Baby Starts the
Wedding March

Blame It on the Dog

A Bundle of Miracles

 
Comfort and Joy
by Amy Frazier
(Harl. Super Rom. #1456, $5.50, PG) ISBN 0-373-71456-4
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Being a Hurricane Katrina refugee is not a fun proposition and when the reason you are a refugee is because you lost your restaurant and the insurance says you weren’t covered for flooding, recovering from the storm is difficult. Add to that the fact that you have five-year-old twins to raise and it is nearly impossible. Gabriel Brant is learning that the hard way. He finds himself moving back to his hometown of Hennings, New York and in with his widowed father. Walter was never close to his son and in fact, often seemed to expect more of him than Gabriel could seem to give. But Gabriel is desperate. He has taken a job as a cook at the local café and hopes to get back on his feet and one day have a place of his own again.

Gabriel didn’t have lots of friends, and those he did have weren’t the greatest, mainly because he had them just to antagonize Walter. But he did have one friend from middle school, Olivia Marshall. Olivia grew up to become a kindergarten teacher and do-gooder. Raised by an aunt because she was an orphan, Olivia always felt she owed things to everyone. Despite her aunt treating her like a daughter, Olivia never felt she deserved anything she hadn’t earned. Now she heads the charity Christmas pageant, volunteers everywhere and is considered the best teacher around. She also clearly feels her role as one of the “morality” leaders because of her position and her status as a single woman.

When she and Gabriel meet again, sparks fly. Olivia seems to feel a special kinship to his young sons, Justin and Jared. Justin is vibrant, energetic and talkative. Jared is a little more reserved, though no less vibrant. He just doesn’t talk, and his pictures are all of the flooding and devastation. There is no known reason that Jared isn’t talking. Gabriel hopes living at his childhood home will help the boys feel secure and safe.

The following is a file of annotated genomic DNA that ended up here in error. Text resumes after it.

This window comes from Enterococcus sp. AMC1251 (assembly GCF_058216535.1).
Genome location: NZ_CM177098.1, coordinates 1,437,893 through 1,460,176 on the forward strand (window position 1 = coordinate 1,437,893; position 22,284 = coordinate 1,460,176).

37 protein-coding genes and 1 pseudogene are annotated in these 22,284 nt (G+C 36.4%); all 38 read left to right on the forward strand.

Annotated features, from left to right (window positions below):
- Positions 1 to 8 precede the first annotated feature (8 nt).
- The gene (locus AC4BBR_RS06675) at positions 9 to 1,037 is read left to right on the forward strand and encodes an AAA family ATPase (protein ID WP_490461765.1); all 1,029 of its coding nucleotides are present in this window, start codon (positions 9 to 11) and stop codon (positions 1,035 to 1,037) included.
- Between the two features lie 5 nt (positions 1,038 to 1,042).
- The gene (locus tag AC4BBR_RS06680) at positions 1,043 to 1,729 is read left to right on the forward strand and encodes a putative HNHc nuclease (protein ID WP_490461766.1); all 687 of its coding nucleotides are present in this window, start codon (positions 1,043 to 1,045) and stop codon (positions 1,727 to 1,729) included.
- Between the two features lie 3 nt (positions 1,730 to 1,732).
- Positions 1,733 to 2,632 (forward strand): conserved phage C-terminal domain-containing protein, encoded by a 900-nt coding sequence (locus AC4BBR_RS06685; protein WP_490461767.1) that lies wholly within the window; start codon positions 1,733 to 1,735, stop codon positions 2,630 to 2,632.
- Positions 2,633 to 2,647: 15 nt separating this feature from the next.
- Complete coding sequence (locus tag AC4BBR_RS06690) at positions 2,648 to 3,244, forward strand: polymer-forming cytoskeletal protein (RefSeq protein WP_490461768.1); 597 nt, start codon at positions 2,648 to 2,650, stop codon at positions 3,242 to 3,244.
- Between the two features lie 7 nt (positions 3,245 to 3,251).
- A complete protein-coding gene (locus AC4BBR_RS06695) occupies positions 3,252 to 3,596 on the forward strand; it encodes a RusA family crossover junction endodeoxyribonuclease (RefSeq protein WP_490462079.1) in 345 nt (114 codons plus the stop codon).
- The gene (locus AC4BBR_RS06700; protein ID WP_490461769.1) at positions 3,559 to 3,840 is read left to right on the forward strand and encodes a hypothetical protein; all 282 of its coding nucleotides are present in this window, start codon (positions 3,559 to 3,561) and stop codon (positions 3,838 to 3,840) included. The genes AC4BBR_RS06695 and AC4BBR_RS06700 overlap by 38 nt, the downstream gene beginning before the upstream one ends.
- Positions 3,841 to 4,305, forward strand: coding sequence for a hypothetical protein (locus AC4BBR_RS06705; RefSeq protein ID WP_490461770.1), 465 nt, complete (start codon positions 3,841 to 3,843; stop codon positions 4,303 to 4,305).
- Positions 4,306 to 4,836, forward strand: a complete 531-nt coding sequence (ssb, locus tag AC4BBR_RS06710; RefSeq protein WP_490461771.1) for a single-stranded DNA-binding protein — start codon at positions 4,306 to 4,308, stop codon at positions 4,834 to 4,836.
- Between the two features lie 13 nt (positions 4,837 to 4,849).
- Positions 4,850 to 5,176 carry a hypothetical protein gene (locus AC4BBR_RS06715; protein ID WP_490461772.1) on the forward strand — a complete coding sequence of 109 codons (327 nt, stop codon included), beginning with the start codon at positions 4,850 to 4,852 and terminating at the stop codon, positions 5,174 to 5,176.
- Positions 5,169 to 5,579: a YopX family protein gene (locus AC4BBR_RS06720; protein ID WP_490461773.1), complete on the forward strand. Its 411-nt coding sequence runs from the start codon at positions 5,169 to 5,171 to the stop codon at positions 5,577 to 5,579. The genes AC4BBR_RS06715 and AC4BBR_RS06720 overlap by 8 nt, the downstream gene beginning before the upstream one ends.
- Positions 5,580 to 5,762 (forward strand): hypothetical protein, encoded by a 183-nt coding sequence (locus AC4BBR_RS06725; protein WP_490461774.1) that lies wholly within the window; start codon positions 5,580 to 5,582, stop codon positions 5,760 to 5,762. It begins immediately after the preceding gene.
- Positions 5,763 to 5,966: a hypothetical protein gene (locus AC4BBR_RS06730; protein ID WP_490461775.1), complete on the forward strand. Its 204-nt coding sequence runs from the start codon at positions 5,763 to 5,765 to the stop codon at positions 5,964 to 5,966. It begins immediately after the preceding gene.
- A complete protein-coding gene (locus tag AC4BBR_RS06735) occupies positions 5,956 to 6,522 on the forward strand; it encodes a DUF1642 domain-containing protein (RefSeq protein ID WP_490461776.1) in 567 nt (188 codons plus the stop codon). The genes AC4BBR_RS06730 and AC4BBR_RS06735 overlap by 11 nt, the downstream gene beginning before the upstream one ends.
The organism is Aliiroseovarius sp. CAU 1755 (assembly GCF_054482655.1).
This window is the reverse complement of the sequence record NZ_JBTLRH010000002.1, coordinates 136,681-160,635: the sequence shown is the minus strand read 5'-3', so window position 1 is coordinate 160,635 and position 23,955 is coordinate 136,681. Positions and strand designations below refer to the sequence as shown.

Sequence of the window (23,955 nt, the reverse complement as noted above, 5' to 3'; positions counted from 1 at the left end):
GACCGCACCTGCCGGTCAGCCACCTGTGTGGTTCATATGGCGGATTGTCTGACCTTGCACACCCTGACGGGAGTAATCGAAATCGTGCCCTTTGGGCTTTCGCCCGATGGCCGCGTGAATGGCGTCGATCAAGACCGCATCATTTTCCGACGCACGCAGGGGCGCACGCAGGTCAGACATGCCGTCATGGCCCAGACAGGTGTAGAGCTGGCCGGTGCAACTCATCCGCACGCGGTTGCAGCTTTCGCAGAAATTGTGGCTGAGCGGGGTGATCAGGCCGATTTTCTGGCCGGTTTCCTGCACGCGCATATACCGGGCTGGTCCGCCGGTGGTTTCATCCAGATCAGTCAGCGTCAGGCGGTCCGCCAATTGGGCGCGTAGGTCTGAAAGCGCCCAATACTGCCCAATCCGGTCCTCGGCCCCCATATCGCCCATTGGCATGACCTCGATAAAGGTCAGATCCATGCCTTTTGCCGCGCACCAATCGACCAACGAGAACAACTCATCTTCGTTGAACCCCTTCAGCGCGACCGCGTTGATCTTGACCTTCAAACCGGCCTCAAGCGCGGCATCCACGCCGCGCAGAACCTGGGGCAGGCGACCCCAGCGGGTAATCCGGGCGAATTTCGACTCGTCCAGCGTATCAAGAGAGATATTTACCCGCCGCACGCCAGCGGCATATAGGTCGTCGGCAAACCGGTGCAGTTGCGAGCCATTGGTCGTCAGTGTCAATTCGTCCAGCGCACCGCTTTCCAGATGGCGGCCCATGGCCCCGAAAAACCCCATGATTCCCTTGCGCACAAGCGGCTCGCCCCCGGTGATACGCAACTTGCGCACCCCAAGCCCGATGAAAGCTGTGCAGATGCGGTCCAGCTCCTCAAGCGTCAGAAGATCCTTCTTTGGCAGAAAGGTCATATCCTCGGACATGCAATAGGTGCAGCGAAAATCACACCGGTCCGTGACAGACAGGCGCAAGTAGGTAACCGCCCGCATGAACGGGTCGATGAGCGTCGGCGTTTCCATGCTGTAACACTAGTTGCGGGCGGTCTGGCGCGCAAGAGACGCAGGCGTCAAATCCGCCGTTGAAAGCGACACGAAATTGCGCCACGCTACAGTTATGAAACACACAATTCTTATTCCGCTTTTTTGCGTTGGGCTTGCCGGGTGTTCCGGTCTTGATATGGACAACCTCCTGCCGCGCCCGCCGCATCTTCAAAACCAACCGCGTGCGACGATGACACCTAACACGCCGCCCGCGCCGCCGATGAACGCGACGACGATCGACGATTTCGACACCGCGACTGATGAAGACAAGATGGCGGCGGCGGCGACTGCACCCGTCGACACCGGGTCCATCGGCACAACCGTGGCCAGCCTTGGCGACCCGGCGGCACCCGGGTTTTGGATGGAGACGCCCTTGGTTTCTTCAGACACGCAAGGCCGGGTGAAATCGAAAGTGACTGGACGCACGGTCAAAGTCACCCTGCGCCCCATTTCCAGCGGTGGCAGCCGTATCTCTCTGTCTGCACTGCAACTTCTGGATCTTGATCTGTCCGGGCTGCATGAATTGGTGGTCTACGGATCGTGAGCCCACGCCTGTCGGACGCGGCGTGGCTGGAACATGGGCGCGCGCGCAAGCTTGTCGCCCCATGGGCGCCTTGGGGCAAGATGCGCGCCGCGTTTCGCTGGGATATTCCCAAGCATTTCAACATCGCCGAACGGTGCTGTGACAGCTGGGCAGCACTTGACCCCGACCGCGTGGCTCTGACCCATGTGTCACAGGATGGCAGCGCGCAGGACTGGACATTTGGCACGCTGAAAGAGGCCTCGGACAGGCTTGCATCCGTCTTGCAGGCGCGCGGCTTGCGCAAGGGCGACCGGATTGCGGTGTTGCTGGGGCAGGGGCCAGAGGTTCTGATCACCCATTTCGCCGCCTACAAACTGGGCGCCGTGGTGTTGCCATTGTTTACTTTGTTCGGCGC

Another complication arises when the boys’ natural mother, Morganna Starr, shows up unannounced. Morganna and Gabriel conceived the boys in a one-weekend stand. Morganna had dropped them on Gabriel when they were just one year old and she was struggling with a drug habit. Now she is back to decide if she wants them in her life. Gabriel wants full custody.

This story moves along nicely and seems realistic in the issues they must face. There is the teacher/student/parent relationship; Gabriel’s uncertainty for how long they can stay; Olivia’s need for a family but questioning if this is her family, Walter’s relationship with his son and finally Morganna’s role. All were handled with aplomb and adult thinking. The boys brought some comic relief and also an added realism as they see things differently than adults. While there was heat, it was controlled and romantic. The story caught me in its web. I even made my family wait to leave for dinner until I could finish the last twenty pages. That is a sign of an engaging story.

Comfort and Joy is the first of the holiday tales in category land I have read this year. Yet, it is not just about the holidays and it definitely set the standard high for the others to follow.

--Shirley Lyons


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